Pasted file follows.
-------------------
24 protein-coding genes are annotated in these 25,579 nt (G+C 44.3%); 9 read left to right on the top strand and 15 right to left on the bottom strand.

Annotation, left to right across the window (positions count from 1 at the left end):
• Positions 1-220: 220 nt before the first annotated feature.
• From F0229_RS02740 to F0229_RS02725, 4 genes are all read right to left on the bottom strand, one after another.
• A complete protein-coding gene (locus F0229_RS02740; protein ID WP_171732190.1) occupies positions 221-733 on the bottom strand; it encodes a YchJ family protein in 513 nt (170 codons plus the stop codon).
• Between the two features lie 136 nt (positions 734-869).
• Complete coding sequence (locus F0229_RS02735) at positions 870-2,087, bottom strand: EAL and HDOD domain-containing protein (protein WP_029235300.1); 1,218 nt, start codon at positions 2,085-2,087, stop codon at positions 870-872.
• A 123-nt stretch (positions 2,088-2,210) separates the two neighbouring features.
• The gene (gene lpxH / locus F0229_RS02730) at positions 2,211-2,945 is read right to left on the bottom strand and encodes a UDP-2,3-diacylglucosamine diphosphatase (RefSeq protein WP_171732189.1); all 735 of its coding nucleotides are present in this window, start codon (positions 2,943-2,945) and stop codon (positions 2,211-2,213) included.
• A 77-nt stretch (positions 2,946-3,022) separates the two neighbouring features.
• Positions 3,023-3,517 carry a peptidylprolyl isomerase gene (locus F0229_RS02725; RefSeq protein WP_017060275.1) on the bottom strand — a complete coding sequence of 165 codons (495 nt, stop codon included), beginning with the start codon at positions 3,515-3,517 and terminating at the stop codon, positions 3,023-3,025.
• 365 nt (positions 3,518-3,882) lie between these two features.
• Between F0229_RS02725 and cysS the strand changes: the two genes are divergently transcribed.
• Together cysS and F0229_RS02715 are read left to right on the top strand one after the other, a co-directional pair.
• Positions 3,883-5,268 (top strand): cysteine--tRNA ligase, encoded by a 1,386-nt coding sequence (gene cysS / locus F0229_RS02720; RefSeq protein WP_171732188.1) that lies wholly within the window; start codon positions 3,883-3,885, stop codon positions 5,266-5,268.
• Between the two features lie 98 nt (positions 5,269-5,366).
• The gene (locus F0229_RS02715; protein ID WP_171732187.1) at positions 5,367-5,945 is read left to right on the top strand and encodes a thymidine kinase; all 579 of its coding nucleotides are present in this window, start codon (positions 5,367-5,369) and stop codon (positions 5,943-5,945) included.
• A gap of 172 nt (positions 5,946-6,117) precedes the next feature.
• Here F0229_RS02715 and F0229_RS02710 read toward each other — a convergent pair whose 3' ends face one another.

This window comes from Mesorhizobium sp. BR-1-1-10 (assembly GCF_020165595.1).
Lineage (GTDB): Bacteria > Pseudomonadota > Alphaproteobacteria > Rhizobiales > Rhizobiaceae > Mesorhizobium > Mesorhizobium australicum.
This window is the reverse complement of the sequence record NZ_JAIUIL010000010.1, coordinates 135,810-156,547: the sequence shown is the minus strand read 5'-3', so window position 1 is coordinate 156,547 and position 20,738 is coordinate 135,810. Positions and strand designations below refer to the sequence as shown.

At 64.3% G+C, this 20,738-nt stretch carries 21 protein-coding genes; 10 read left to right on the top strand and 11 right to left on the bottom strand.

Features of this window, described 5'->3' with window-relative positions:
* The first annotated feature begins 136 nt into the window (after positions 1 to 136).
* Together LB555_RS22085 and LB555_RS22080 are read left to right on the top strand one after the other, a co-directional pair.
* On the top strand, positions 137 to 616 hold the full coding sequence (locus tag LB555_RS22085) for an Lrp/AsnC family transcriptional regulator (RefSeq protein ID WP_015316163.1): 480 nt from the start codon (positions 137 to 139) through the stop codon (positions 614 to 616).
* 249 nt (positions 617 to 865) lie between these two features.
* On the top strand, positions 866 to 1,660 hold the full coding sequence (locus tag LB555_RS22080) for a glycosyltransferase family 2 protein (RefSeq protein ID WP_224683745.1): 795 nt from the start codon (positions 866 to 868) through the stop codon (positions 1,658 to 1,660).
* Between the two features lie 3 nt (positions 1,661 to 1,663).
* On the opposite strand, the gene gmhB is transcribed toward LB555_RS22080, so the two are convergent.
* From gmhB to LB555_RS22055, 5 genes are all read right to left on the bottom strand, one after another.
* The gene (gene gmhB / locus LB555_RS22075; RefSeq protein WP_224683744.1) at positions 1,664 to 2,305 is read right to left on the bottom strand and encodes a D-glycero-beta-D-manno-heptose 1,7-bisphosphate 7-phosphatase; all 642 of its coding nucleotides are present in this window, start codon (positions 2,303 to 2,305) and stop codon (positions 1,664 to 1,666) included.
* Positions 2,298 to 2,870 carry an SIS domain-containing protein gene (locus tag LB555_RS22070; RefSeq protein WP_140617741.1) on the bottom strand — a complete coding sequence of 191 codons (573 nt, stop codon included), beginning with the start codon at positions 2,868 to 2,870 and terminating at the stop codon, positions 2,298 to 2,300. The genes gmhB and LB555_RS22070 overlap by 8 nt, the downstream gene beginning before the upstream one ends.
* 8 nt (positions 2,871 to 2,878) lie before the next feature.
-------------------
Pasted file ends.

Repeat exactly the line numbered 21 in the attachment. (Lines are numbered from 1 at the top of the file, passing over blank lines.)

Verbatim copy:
Lineage (GTDB): Bacteria > Pseudomonadota > Alphaproteobacteria > Rhizobiales > Rhizobiaceae > Mesorhizobium > Mesorhizobium australicum.